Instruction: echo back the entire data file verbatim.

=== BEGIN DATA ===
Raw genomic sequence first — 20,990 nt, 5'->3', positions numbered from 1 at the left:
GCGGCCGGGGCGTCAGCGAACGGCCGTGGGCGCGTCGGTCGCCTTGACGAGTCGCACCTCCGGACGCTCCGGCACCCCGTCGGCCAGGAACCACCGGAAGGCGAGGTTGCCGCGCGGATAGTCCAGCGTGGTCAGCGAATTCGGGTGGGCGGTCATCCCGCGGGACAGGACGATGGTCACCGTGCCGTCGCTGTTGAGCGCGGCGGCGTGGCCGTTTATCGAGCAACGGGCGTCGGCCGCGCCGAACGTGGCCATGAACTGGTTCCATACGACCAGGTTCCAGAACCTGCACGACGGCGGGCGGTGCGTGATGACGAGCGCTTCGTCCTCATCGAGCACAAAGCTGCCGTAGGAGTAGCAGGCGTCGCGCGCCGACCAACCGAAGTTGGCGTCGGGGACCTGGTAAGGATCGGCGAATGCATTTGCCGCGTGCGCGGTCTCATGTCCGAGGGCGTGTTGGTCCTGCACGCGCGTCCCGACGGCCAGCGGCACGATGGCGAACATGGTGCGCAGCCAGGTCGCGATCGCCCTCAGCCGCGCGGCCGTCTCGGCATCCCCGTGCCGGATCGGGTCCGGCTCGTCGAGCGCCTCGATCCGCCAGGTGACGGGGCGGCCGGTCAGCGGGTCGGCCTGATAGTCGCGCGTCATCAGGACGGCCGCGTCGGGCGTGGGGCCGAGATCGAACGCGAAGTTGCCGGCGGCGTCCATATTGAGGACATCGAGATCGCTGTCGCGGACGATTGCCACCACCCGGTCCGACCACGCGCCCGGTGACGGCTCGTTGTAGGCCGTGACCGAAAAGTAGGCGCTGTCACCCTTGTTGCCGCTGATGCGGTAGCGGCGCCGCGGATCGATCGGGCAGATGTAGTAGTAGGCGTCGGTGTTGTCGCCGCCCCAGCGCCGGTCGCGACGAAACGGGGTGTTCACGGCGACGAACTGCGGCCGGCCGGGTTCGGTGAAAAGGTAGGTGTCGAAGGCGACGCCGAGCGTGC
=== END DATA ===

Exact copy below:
Raw genomic sequence first — 20,990 nt, 5'->3', positions numbered from 1 at the left:
GCGGCCGGGGCGTCAGCGAACGGCCGTGGGCGCGTCGGTCGCCTTGACGAGTCGCACCTCCGGACGCTCCGGCACCCCGTCGGCCAGGAACCACCGGAAGGCGAGGTTGCCGCGCGGATAGTCCAGCGTGGTCAGCGAATTCGGGTGGGCGGTCATCCCGCGGGACAGGACGATGGTCACCGTGCCGTCGCTGTTGAGCGCGGCGGCGTGGCCGTTTATCGAGCAACGGGCGTCGGCCGCGCCGAACGTGGCCATGAACTGGTTCCATACGACCAGGTTCCAGAACCTGCACGACGGCGGGCGGTGCGTGATGACGAGCGCTTCGTCCTCATCGAGCACAAAGCTGCCGTAGGAGTAGCAGGCGTCGCGCGCCGACCAACCGAAGTTGGCGTCGGGGACCTGGTAAGGATCGGCGAATGCATTTGCCGCGTGCGCGGTCTCATGTCCGAGGGCGTGTTGGTCCTGCACGCGCGTCCCGACGGCCAGCGGCACGATGGCGAACATGGTGCGCAGCCAGGTCGCGATCGCCCTCAGCCGCGCGGCCGTCTCGGCATCCCCGTGCCGGATCGGGTCCGGCTCGTCGAGCGCCTCGATCCGCCAGGTGACGGGGCGGCCGGTCAGCGGGTCGGCCTGATAGTCGCGCGTCATCAGGACGGCCGCGTCGGGCGTGGGGCCGAGATCGAACGCGAAGTTGCCGGCGGCGTCCATATTGAGGACATCGAGATCGCTGTCGCGGACGATTGCCACCACCCGGTCCGACCACGCGCCCGGTGACGGCTCGTTGTAGGCCGTGACCGAAAAGTAGGCGCTGTCACCCTTGTTGCCGCTGATGCGGTAGCGGCGCCGCGGATCGATCGGGCAGATGTAGTAGTAGGCGTCGGTGTTGTCGCCGCCCCAGCGCCGGTCGCGACGAAACGGGGTGTTCACGGCGACGAACTGCGGCCGGCCGGGTTCGGTGAAAAGGTAGGTGTCGAAGGCGACGCCGAGCGTGC